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Scrutineering at Le Mans: A Historic Tradition

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24 Hours of Le Mans
The Porsche 956 LH undergoes scrutineering for the 1982 24 Hours of Le Mans

Scrutineering at the 24 Hours of Le Mans is a historic tradition. But how did it all begin and what exactly happens?

One of the standout moments in the build-up to the 24 Hours of Le Mans is the historic tradition of scrutineering - and the unique way in which the technical checks are conducted. While at other races, scrutineering is a somewhat more sedate affair, at Le Mans the whole paddock moves to the city centre for a public spectacle. All 62 cars and 168 drivers will assemble on Friday 7 and Saturday 8 June - the week before the race - in the Place de la République to be weighed and checked by the technical officials. It is followed by the car parade, with 20 competing cars touring the town centre. But what is scrutineering, when did the tradition start and how can fans attend?

What is scrutineering?

The term scrutineering refers to the mandatory technical, safety and administrative checks which take place in motorsport. All races involve some aspect of scrutineering, whether that’s random or planned, but it’s a different affair at Le Mans. After all the cars have gathered in the Place de la République, they undergo extensive technical checks, which take around 50 minutes per car. There are three phases to this process: The first step involves measuring and weighing the car. Next, the underside of the car is checked and the bodywork is partially removed to inspect safety equipment. Finally, the car’s black box, used to collect data during on track action, undergoes tests. The drivers themselves are also checked. They are weighed and must produce their race licences and equipment to the officials.

When did the 24 Hours of Le Mans’ scrutineering tradition start?

Scrutineering has always been a part of the 24 Hours of Le Mans, and is the first major event of race week. Dating back to the first ever race in 1923, its location has changed several times over the years. In the 1920s and 30s, checks were conducted on Rue Victor-Bonhommet - one of the roads which leads to Place de la République, its current location - and later in the Place d’Alger, a nearby square. When racing resumed after the Second World War, scrutineering moved to the Cavaignac barracks, before moving again to the old Rue Paul-Courboulay station from 1951 to 1953. Scrutineering returned to the town centre at the Quinconce des Jacobins from 1954 to 2011, except for when it was held at the circuit from 1961 to 1975 - a move which caused outrage among locals, who were unable to attend without a ticket. It moved to Place de la République in 2012, just metres from its original location, and remains there to this day. Since 1995, fans have also enjoyed a drivers' parade through the town, meeting fans and signing autographs.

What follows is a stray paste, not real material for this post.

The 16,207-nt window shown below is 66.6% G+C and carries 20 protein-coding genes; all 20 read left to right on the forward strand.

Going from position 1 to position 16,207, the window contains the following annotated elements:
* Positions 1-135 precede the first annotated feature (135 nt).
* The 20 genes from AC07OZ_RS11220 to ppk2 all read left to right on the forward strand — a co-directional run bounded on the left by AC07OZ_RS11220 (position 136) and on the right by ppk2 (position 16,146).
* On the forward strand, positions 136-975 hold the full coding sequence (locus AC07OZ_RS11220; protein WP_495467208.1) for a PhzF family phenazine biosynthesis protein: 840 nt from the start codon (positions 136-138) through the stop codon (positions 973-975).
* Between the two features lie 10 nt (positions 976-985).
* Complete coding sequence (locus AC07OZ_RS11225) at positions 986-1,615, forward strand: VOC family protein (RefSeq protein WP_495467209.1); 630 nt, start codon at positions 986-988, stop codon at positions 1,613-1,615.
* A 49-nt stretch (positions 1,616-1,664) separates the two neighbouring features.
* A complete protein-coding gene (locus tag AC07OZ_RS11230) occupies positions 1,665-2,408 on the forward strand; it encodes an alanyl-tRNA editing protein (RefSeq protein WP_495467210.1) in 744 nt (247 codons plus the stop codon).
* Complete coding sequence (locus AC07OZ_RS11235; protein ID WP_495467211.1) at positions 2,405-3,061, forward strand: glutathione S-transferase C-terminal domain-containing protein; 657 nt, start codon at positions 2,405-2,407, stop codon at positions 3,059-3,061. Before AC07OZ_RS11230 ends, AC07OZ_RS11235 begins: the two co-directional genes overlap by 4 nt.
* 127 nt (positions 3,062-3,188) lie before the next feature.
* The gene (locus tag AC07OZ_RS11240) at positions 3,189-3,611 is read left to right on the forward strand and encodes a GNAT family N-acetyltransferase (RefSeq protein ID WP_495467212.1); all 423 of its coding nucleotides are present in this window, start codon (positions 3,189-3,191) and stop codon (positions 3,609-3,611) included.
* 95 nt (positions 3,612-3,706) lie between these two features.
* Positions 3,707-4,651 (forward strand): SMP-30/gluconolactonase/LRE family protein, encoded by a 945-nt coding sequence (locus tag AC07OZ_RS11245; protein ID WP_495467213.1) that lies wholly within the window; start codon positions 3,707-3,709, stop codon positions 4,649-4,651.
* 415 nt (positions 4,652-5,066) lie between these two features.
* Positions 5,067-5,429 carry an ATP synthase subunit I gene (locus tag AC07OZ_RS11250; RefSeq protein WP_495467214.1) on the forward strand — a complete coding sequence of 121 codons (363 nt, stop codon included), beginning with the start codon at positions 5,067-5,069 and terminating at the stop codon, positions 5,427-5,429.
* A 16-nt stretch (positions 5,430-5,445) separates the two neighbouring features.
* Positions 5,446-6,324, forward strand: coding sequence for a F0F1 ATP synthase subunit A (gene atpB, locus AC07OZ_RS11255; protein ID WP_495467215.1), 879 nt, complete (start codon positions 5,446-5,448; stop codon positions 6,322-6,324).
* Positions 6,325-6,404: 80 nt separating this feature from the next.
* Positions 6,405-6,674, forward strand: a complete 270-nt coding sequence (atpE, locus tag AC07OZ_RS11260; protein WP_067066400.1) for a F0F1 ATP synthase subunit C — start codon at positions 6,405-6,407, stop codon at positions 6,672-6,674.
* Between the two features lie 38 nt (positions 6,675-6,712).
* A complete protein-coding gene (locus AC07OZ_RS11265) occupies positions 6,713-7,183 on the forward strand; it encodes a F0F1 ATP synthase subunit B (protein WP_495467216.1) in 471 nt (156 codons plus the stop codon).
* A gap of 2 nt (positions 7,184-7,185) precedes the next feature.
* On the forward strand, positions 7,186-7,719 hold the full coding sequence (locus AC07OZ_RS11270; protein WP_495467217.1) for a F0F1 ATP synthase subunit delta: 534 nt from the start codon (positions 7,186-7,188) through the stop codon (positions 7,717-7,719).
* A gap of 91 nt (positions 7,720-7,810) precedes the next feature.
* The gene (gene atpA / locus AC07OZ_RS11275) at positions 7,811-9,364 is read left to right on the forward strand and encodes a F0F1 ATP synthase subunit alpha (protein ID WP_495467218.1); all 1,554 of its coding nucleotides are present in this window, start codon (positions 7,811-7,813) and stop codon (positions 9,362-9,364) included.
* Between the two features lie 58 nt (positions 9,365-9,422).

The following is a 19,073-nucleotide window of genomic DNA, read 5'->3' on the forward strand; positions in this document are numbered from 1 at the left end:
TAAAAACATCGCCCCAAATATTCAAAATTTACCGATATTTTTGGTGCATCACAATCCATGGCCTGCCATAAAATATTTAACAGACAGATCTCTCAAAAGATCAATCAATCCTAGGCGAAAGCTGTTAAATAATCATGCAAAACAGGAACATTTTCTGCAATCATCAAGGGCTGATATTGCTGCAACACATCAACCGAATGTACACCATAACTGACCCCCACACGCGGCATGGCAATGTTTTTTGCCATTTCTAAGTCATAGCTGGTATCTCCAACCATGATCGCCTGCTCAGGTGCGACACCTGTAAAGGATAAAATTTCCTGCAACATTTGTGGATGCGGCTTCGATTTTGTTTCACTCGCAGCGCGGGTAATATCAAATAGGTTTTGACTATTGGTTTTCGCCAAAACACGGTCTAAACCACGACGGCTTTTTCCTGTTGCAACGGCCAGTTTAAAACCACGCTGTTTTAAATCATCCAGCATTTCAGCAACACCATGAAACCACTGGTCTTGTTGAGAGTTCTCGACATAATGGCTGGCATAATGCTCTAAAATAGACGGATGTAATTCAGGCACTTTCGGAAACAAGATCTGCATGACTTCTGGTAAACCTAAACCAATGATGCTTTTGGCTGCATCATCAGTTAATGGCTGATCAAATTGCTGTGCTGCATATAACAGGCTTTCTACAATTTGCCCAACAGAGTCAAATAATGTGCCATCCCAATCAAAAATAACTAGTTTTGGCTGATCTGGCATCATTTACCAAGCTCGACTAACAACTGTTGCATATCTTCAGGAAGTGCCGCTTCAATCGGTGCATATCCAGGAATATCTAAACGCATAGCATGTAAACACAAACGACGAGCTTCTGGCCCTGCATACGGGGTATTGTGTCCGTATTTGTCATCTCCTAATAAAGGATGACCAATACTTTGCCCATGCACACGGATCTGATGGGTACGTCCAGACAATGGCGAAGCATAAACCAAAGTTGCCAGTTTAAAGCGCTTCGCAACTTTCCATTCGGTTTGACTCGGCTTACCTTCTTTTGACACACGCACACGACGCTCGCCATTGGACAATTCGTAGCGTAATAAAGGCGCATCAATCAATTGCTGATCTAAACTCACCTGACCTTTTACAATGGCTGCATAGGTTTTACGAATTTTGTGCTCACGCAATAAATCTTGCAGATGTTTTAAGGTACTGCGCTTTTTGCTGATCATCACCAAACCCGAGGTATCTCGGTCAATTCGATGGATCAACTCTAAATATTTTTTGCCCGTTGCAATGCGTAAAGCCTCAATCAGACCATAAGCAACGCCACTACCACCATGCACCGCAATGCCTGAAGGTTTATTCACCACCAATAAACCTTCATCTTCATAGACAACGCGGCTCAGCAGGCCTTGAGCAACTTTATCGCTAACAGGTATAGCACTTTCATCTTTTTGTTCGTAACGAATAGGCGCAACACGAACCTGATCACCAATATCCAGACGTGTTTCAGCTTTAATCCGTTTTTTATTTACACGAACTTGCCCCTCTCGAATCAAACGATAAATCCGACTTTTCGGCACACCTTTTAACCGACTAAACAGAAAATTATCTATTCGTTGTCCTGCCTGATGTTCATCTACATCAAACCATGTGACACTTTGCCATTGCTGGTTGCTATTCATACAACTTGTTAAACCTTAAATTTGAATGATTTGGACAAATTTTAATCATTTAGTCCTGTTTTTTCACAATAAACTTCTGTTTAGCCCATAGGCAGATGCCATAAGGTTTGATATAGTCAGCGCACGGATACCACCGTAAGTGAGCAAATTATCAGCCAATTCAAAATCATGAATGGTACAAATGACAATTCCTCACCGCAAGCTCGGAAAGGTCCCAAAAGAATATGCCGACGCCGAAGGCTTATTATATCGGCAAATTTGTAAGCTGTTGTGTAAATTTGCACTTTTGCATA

Where does scrutineering take place?

Scrutineering takes place in the Place de la République in central Le Mans. It is easily accessible by both tram and train.

How can fans attend the sessions?

Scrutineering is free of charge to attend and open to all - you don’t need an event ticket to get a piece of the action. It gives spectators the chance to get up close with the cars and meet some of their favourite drivers.

When does the car parade take place?

The car parade will take place immediately after scrutineering on Saturday 8 June at 3.30pm. The 20 cars involved will stop for a photo with the drivers, the Mayor of Le Mans and the ACO President before embarking on a trip around the town. They will start from Quai Louis Blanc, travelling back towards Place de la République and through the town centre. The parade will then follow the tram line along Avenue François Mitterrand, heading through Tunnel Wilbur Wright before finishing back where it started. It is expected to last for around one hour.

Herbert Linge (right with cap) at the vehicle inspection for the 24 Hours of Le Mans in 1954

The four 550 Spyders after scrutineering at Le Mans in 1954, with the Porsche team behind them: (from left to right) Rolf Wütherich, Hubert Mimler, Herbert Linge, Kurt Dietrich, Eberhard Storz, Willi Enz, NN, Ludwig Schmid and Bruno Trostmann

The #33 Porsche 908 LH Coupé undergoes technical checks ahead of the 1968 24 Hours of Le Mans

The #20, #21 and #22 Porsche 917 KH Coupé ahead of the 1970 24 Hours of Le Mans

Porsche Type 962 C at Le Mans, 1989: Group picture of the Brun team with all cars, drivers and technicians

A group picture of the team and the two Porsche 911 GT1 Rennversion ahead of the 24 Hours of Le Mans in 1997

A Porsche Penske Motorsport Porsche 963 is taken for scrutineering at the 2023 24
Hours of Le Mans

The #5 Porsche Penske Motorsport Porsche 963 undergoes checks at last year’s 24 Hours of Le Mans

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